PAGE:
Take Burr’s An American Garden (1993), in which the artist meticulously reconstructed a portion of Central Park in the Netherlands—precisely, mind you, as architect Frederick Law Olmsted saw it in 1858. The piece, playing with both cultural exchange and displacement, could have easily been misconstrued as flat or lacking in depth. After all, it came a decade or so late for Land Art and was definitely past a point when sculpture fused with social space as such would have made anyone think twice. Yet as George Baker notes, “Burr’s reconstructed and pristine garden threw into relief the difference between planned design and public use, focusing on […] the alterations to which public space can be subjected.” These alterations in question refer both to Burr’s selection of a portion of Central Park mainly used for bird-watching, gay cruisers, illicit nudity, and public sex, but also to the creation of desire lines—a landscape design term, according to the artist, used to describe the paths and marks made by “cutting corners” across lawns. Moreover, Burr’s positioning of the replica near an area in the Netherlands used to similar ends marks a painstaking accuracy that grants the space the privilege of anonymity and, with it, ambivalence. This, however, becomes a vague and impressionistic space, a surreptitious form of architecture produced somewhat unwittingly by its viewers. As you observe, as you meander, the alterations appear as cracks in the surface, or signs of some latent fixation embedded in the very structure of the land.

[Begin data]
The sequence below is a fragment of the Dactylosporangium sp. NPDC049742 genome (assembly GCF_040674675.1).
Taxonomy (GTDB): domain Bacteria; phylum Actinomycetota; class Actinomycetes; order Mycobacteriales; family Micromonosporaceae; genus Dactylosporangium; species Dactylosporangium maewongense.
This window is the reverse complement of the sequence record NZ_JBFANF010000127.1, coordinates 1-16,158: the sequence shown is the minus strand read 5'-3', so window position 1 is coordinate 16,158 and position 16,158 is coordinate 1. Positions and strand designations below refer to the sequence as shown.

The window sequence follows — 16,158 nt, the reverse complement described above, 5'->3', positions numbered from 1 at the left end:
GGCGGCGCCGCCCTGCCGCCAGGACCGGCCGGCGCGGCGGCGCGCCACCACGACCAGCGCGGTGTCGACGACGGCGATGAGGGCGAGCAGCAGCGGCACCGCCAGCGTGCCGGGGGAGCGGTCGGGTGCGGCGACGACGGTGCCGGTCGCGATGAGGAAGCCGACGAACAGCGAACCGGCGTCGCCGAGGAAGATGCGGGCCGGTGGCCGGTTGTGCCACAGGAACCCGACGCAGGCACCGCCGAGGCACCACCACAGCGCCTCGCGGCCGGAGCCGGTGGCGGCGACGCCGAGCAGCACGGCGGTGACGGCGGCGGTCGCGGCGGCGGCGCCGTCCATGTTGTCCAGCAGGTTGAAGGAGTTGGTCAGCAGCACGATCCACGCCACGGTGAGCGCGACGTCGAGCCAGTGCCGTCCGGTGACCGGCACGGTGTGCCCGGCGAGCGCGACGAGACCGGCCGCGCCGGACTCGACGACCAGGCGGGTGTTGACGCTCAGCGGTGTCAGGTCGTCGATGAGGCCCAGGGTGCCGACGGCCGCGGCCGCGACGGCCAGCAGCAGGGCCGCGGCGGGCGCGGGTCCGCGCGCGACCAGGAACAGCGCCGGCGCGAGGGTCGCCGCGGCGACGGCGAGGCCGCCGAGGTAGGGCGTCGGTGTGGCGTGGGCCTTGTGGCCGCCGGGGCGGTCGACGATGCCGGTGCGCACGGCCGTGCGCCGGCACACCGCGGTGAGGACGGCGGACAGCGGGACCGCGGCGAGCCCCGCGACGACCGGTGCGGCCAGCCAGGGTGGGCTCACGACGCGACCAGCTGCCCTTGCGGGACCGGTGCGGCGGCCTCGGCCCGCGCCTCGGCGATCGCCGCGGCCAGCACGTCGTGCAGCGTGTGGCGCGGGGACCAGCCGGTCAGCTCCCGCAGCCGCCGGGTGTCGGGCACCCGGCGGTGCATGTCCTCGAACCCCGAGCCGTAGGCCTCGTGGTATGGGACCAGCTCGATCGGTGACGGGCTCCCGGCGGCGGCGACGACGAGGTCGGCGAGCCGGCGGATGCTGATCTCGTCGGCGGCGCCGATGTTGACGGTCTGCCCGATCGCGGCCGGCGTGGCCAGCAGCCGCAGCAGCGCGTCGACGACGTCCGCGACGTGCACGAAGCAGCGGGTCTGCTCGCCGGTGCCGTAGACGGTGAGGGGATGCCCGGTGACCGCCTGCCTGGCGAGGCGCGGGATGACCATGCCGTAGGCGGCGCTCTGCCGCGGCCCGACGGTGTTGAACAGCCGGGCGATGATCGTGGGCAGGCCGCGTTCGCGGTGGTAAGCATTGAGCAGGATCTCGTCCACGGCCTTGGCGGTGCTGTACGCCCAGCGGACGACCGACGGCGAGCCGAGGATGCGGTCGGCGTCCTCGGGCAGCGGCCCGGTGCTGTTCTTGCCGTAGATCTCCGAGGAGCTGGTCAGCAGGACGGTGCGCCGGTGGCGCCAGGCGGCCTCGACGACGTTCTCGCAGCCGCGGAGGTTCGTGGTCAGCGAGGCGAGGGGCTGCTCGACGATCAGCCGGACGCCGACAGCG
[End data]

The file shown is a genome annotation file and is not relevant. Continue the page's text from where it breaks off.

The experience of such works is confounding, much in the same way as I’d imagine it would be to walk into a park, only to witness a couple fucking in the bushes. Nothing is hidden or obscured, but rather served straight up. Not façade, but literal surface. Meaning, here, fixates in subtle detail, and though you realize you probably shouldn’t be staring, you can’t move, either. Words elude you, you freeze, observe silently, and it isn’t until much later in the privacy of your room that the possible scenarios of action, participation, or commentary come to you. A rush of blood everywhere but the head. It is here that the adulterous exchanges between architecture and art, or structure and surface, begin to slip and reveal. Then again, removed from the situation, you might also be confronted with the sensation of waking from a dream, as though what you saw or experienced was some sort of insight that slips further away with every sip of coffee you swallow. In his reconstruction, Burr achieves just this: an unnerving and disorienting precision, a “kind of anonymous architectural practice” that incites a psychological and physical exchange—of desires, of affects, of sudden whims.